Moving from Vial to Prefilled Syringe - Pharmaceutical Technology

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Moving from Vial to Prefilled Syringe
A Project Manager's Perspective.


Pharmaceutical Technology


Getting started. The choice of a syringe system should be a critical part of the regulatory strategy and must be considered at the outset, perhaps even with product reformulation. The syringe system is important because a packaging system that is acceptable for one therapeutic will not necessarily work for another because of differences in dosing ranges, patient populations, and in how individual molecules react to surrounding materials and conditions. Evaluation of the proposed syringe system must consider these factors, and regulatory submissions must support the suitability of the proposed packaging and storage conditions.

An analysis of proposed syringe systems should take into account their appropriateness, functionality, and materials. First, the dosing device has to be suitable, and its graduations appropriate, for the intended patient population. At a basic level, the syringe must deliver the dose in the amount and rate stipulated in the package insert. In addition, the physical characteristics of the liquid drug formulation must be appropriate for the dosing device to ensure accurate dispersion of the drug through the needle.

Second, the proposed system must function correctly throughout its shelf life. The results of coating integrity testing, effect of viscosity, and syringe-ability must be considered. Moreover, scale intervals on the syringe must represent the labeled dosages, and gradations in dose must be easily read. The type should be embossed or printed and legible throughout the shelf life of the product. These markings cannot fade or become dislocated during the use or life of the product. In addition, stopper movement during use, as well as the effect of shipping on stopper movement, must be considered to ensure sterility of the product and to avoid particulate contamination.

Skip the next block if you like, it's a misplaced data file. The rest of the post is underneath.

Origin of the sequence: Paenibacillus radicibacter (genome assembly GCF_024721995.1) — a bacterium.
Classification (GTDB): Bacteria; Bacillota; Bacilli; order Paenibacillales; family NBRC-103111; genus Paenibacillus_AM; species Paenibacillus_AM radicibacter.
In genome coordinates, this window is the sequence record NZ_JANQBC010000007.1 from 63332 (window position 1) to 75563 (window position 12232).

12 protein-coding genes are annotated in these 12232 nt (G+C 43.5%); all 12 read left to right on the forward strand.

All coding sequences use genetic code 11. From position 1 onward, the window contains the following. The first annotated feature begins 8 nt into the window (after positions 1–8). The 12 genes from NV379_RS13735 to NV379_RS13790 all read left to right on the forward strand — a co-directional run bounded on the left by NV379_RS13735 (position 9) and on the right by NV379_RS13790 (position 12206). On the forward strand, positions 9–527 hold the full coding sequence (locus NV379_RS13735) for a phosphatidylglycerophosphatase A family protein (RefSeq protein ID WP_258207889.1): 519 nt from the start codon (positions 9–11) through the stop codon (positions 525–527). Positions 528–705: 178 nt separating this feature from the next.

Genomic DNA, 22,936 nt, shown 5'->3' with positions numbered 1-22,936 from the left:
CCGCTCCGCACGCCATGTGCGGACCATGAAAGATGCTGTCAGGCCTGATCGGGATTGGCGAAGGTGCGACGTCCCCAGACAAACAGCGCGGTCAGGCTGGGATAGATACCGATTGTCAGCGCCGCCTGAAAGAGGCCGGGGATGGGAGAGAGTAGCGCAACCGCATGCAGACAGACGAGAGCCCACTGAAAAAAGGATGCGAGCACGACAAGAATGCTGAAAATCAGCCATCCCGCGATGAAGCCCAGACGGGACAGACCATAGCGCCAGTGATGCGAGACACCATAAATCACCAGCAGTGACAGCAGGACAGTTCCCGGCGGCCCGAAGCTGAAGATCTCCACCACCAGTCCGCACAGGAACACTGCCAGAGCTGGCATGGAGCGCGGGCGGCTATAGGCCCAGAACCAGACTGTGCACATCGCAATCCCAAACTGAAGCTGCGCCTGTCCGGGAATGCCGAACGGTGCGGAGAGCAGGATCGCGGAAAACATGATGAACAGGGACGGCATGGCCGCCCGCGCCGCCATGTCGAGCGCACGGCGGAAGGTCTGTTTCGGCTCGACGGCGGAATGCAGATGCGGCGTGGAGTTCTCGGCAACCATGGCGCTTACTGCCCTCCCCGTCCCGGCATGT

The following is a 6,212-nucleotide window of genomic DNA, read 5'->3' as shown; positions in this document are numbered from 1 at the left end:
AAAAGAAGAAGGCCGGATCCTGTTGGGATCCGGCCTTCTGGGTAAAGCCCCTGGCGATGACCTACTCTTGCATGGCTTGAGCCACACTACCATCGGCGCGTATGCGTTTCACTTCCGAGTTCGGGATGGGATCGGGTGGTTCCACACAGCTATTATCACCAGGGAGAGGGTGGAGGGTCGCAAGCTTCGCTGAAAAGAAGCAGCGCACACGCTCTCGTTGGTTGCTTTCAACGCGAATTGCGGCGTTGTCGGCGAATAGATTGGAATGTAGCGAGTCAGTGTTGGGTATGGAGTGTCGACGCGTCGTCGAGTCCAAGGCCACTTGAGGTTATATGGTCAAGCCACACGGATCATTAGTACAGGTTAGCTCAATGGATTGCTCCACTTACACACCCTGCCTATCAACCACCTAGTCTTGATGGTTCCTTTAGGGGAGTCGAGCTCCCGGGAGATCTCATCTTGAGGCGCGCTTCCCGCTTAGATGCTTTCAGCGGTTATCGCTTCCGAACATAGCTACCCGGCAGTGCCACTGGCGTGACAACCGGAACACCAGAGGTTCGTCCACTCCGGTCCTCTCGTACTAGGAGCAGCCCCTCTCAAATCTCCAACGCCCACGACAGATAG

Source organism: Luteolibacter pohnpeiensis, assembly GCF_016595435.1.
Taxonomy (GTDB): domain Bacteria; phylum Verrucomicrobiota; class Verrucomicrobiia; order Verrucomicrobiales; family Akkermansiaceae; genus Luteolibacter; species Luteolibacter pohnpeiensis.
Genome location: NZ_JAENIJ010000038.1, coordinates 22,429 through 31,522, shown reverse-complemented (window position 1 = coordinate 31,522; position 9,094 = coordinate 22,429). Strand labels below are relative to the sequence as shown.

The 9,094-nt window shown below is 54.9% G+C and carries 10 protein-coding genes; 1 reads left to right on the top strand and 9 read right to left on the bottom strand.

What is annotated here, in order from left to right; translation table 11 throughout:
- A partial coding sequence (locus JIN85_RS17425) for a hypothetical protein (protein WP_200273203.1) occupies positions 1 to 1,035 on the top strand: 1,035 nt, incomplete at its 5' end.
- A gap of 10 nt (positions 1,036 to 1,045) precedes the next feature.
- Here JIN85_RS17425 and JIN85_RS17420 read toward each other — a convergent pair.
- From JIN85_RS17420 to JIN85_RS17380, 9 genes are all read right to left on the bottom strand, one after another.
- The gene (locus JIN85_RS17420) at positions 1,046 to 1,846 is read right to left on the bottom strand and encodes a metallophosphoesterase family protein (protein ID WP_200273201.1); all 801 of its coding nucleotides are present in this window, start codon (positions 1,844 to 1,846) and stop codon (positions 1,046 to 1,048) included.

Third, materials in the proposed syringe must be compared with those of the current vial. The analysis should consider whether:
  • The material in the proposed syringe, including in the container, plunger device, and closure system, protects the drug product
  • The syringe system introduces a new material
  • The system will require any changes to the drug product formulation.

Choosing a container and closure system made of the same materials as the vial will eliminate the need for additional extractable and leachable studies. Any new materials, including those in the hub or needle, will need to be evaluated in stability testing. Extractable studies also must include proposed labels, adhesive, and ink if the barrel of the syringe is not made of glass.

Stability protocol. FDA rules governing current good manufacturing practice (GMP) stipulate that companies develop and thoroughly document a testing program to assess the stability characteristics of the drug product (9). Consequently, a company must define stability testing requirements related to the container–closure system. These requirements include how temperature, humidity, and light influence the shelf life of the drug and help to determine appropriate storage conditions and expiration dates for the product. A stability protocol that is specific to the molecule and the proposed drug-delivery device must be written, implemented, and evaluated to assess the stability characteristics of the molecule in the container–closure system (9).


Table III: Filing requirements for prefilled syringes.
Although some extractable and leachable studies related to the dry or liquid vial presentation may be transferable to the new format, some new stability testing is required when moving an injectable therapeutic to a prefilled syringe (see Table III). The long, narrow dimensions of a syringe increase the molecule-to-surface-area ratio from the previous vial presentation. As a consequence, accelerated and long-term stability studies are necessary to determine whether the change affects the extractable and leachable parameters and to understand the impurity and degradation profile of the molecule in the container–closure system.

The stability protocol should detail the sample size, test intervals, storage conditions, validated analytical methods to be performed, the container–closure system, test specifications, and number of batches required. In addition, reconstitution studies will be required for parenteral products offered in a kit with a prefilled diluent syringe or in a dual-chamber prefilled lyophilized syringe. Tests and specifications must be based on knowledge of the degradation pathway for the particular molecule, use validated and stability-indicating methods, and specify limits appropriately.

Clinical testing. Clinical studies are required when there is a change in indication or new route of administration for the drug. However, movement from a dry or liquid vial to a prefilled syringe also necessitates clinical testing if the reformulated drug's degradation or impurities profile change.


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